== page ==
Attorney-at-Law

DIVORCE COURT

In Uncategorized on 01/19/2022 at 16:55

For most of us, which legal paths we trod over the years were determined by chance or inclination quite early in our careers; as the specialist superseded the generalist we most of us stuck to the well-trodden paths.

So I am sure CSTJ Lewis (“That Man Sure Can Spell!”) Carluzzo, whose career began as clerk to a State Court judge before migrating to distinguished roles at IRS, never expected the grist that came to his judicial mill would include the psychodrama and histrionics associated with divorce court.

But today Joseph Francis Farmer, Docket No. 1117-20S, filed 1/19/21, provides that. Joe objects to loved-once’s innocent spousery.

Except.

When IRS hit Joe and loved-once with SNODs for the two (count ’em, two) years at issue, they never petitioned. And the deficiencies concerned Joe’s unreporteds, nothing for loved-once. And the AZ divorce court decree said tax for Year One Joe and loved-once “…’shall abide by federal jurisdiction due to [petitioner’s former spouse] claiming innocent spouse.’ According to the decree, along with many other provisions that it includes, petitioner and his former spouse ‘reached a full agreement on the issues.'” Transcript, at pp. 4-5.

Yeah, roger that, says STJ Lew. “The position advanced by petitioner in this case, and his presentation at trial suggests that the divorce proceedings and his relationship with his former spouse were less than cordial.” Transcript, at p. 5. I can almost hear CSTJ Lew’s sigh, as he had to try this mess, with Joe pro se (natch).

Joe says he never got loved-once’s Form 8857 application for innocent spousery, but CSTJ Lew gleans from Joe’s testimony that he sure would have done. So Joe applied his own self, IRS’ innocent spousers said negatory, these were all Joe’s items, so Joe petitions.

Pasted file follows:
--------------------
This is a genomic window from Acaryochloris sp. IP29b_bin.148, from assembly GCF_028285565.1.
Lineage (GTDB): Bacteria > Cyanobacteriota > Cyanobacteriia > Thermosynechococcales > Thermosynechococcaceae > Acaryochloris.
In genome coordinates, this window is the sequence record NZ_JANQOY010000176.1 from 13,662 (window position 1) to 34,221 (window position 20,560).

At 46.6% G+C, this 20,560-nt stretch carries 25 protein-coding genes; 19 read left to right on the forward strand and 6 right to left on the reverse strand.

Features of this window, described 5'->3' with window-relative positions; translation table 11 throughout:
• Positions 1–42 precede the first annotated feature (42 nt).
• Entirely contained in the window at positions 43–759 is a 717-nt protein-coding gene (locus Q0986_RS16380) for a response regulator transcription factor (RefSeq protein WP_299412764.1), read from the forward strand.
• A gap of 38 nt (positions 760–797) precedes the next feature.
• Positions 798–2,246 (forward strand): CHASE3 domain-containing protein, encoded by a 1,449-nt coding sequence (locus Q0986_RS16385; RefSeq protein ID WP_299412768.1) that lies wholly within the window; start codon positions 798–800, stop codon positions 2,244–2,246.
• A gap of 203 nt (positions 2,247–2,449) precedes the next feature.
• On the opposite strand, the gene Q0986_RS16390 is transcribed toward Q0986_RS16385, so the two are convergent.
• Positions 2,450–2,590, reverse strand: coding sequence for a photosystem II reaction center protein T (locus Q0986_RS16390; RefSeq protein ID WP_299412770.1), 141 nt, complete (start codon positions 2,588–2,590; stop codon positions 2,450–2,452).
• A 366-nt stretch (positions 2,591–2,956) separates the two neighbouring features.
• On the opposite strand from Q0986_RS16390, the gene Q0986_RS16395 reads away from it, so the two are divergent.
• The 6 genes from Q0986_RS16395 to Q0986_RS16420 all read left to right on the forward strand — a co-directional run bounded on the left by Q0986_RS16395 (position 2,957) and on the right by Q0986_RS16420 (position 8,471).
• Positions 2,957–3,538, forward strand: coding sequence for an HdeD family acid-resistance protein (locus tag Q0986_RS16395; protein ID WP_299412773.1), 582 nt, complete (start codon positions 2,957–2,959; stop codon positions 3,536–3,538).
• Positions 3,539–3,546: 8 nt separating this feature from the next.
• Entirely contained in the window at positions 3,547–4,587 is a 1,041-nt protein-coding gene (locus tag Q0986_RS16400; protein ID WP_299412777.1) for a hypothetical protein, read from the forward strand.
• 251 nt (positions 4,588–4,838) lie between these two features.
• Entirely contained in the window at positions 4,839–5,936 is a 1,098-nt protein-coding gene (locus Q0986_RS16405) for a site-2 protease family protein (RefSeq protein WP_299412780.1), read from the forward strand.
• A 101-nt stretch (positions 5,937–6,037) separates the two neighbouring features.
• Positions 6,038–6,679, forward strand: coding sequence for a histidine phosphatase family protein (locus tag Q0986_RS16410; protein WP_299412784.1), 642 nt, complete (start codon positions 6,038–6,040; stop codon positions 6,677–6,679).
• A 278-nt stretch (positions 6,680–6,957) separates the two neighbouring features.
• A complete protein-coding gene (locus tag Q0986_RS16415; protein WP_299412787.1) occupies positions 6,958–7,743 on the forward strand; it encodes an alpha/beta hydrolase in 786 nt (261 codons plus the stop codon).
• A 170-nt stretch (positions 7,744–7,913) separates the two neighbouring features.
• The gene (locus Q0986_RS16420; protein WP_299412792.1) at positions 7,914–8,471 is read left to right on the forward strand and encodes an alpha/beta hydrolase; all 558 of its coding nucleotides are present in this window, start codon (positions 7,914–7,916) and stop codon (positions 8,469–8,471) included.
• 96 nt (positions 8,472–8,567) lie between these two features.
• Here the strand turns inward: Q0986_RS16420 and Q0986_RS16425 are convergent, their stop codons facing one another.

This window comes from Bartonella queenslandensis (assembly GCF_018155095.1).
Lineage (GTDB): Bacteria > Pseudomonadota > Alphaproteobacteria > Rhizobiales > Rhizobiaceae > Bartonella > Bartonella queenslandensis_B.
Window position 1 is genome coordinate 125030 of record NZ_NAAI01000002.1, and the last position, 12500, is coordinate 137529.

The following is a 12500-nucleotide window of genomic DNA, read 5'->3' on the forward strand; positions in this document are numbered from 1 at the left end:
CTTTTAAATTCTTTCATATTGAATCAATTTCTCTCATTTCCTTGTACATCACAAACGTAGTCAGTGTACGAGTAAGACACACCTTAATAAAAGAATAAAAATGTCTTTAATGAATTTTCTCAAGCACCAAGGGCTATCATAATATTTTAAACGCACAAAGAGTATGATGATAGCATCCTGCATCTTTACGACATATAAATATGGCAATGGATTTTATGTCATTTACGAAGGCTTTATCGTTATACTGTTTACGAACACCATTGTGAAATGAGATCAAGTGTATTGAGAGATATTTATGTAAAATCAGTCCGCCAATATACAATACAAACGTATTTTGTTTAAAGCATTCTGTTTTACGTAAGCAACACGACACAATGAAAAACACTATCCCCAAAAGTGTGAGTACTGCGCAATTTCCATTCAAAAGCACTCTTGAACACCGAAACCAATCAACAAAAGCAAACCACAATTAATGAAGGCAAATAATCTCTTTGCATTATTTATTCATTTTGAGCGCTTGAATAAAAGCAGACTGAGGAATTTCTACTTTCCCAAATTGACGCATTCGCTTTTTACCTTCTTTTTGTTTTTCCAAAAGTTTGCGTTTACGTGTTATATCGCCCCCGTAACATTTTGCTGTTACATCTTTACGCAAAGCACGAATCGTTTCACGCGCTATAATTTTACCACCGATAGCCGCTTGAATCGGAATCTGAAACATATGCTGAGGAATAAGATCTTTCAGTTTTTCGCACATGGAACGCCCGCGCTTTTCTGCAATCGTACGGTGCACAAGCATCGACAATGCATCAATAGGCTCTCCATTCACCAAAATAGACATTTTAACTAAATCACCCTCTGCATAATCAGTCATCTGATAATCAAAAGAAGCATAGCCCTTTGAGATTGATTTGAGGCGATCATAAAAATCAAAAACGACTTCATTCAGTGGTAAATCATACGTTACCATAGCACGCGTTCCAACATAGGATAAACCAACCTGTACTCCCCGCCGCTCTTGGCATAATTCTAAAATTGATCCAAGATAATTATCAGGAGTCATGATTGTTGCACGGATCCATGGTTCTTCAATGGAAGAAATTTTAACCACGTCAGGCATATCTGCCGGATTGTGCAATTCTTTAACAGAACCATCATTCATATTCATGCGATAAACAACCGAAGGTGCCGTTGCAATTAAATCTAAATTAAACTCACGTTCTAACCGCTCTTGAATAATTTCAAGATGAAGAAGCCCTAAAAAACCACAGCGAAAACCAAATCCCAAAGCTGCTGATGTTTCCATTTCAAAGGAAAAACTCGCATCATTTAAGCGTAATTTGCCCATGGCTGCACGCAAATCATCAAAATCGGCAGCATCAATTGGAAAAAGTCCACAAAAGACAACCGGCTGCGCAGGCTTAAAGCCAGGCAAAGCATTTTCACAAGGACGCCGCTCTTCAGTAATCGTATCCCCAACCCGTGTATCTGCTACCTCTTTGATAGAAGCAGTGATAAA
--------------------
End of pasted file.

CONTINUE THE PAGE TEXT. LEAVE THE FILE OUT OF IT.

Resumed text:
CSTJ Lew gives us a really good rundown on the three (count ’em, three) varieties of innocent spousery. Useful checklist for the practitioner, at pp. 6-9.

But it availeth Joe naught.

“Although petitioner did not expressly concede that he is not entitled to section 6015 relief for either year in issue, at trial he did not dispute any of the facts relied upon by respondent in the denial of his requests for section 6015 relief, and he did not argue that the Court should allow him the relief that respondent denied. Instead, he challenged the section 6015 relief that respondent has already allowed to his former spouse. According to petitioner, for various reasons including the lack of opportunity to challenge her request at the administrative level, it would be unfair to allow his former spouse to escape the joint and several liability that resulted from assessments made on the basis of the joint Federal income tax returns and subsequently determined deficiencies. Apparently, he would not consider it “unfair” to hold his former spouse responsible for the Federal income taxes attributable to his income, the technical consequences that result from the filing of a joint return, notwithstanding.” Transcript, at pp. 9-10.

CSTJ Lew’s forbearing nature shines through.

“Domestic disputes can have a tendency to blur reason, and we suspect that, at least in part, influenced petitioner’s approach to the situation he has found himself in with respect to his income tax liabilities for the years at issue and the position he has taken in this case.” Transcript, at pp. 10-11.

CSTJ Lew gently man’splains to Joe that he’s not getting anywhere.

“… as we explained at trial, although we expect the explanation was not well-received, the Court is without authority to reverse or adjust the section 6015 relief respondent allowed to his former spouse.” Transcript, at p. 11.

Great speller, learned jurist, and master of understatement, that’s CSTJ Lew.

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